face an index even to your mind—you, Edward Leeford, do you brave me still!"
"No, no, no!" returned the coward, overwhelmed by these accumulated charges.
"Every word!" cried the old gentleman, "every word that has passed between you and this detested villain, is known to me. Shadows on the wall have caught your whispers, and brought them to my ear; the sight of the persecuted child has turned vice itself and given it the courage and almost the attributes of virtue. Murder has been done, to which you were morally if not really a party."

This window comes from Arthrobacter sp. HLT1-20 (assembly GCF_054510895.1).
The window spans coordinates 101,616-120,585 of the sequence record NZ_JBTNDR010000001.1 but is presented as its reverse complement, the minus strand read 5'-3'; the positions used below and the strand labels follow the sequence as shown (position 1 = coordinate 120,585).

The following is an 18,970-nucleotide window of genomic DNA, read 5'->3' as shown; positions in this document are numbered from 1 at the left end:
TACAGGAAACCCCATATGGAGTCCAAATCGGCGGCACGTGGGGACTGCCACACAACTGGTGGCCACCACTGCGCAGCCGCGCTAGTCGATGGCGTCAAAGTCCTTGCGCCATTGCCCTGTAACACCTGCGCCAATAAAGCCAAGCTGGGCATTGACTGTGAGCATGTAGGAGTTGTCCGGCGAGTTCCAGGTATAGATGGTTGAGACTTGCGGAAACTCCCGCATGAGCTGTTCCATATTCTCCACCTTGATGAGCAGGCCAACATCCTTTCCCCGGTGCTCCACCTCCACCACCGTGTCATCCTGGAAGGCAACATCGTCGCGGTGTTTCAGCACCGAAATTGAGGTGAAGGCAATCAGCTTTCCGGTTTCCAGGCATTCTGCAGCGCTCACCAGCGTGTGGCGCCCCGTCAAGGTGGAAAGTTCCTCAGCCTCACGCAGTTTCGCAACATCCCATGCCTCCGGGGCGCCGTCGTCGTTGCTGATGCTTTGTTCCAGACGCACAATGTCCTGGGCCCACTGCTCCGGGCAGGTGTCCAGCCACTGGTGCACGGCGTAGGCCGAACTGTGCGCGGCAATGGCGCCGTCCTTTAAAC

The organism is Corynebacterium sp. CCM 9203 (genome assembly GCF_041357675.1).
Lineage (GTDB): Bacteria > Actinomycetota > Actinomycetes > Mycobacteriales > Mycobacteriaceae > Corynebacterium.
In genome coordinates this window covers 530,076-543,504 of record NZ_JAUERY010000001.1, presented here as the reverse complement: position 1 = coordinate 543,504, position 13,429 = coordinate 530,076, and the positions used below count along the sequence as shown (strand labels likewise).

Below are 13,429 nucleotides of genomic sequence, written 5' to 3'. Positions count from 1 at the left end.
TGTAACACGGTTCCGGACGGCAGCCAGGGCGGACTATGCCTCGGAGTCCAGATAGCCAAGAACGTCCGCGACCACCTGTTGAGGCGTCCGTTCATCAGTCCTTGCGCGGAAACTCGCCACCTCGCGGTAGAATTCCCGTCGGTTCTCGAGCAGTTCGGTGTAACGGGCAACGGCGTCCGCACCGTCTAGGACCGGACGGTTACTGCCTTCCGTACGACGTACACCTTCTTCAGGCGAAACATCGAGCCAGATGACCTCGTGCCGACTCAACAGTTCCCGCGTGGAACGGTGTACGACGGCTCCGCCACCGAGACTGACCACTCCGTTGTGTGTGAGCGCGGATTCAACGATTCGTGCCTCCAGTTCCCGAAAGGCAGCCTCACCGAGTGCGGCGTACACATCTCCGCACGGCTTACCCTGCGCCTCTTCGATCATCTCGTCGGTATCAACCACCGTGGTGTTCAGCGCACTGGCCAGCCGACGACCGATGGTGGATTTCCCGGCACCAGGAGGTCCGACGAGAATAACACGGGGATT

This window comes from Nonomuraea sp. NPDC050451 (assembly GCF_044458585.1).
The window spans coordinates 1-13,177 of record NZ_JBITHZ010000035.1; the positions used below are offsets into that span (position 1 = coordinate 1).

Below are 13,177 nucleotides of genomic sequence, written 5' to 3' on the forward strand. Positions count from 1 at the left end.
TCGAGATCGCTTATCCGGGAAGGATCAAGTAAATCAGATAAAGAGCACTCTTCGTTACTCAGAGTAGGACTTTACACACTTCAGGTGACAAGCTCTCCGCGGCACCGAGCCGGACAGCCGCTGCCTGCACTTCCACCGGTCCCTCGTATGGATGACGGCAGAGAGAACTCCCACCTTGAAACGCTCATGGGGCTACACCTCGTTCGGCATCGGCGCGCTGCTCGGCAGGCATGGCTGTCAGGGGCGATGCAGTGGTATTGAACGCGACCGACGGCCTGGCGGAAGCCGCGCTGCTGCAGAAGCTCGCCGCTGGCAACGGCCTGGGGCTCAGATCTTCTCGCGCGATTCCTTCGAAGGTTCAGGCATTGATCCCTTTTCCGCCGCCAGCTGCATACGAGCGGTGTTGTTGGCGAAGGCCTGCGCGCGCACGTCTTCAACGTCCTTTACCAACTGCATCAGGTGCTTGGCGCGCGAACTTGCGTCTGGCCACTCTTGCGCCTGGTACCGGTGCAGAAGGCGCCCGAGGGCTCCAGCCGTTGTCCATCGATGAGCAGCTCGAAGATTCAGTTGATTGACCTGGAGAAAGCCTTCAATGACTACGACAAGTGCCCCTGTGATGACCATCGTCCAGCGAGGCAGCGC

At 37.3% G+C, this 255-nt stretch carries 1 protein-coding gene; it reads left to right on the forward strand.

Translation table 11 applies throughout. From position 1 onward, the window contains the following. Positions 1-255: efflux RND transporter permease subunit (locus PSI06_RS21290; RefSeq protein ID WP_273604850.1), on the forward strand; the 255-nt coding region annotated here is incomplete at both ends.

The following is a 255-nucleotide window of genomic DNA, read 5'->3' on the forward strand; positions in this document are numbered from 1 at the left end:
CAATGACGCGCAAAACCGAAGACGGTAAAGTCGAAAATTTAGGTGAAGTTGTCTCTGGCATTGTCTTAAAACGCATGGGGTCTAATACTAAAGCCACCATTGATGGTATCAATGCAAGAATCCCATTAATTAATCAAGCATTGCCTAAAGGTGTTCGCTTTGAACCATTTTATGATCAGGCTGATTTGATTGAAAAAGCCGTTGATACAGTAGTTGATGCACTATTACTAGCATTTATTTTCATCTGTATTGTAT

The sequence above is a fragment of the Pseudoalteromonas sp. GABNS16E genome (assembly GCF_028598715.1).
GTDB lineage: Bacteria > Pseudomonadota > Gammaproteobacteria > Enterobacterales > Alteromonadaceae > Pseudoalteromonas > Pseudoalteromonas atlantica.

"No, no," interposed Monks. "I—I—know nothing of that; I was going to inquire the truth of the story when you overtook me. I didn't know the cause, I thought it was a common quarrel."
"It was the partial disclosure of your secrets," replied Mr. Brownlow. "Will you disclose the whole?"
"Yes, I will."
"Set your hand to a statement of' truth and Facts, and repeat it before witnesses?"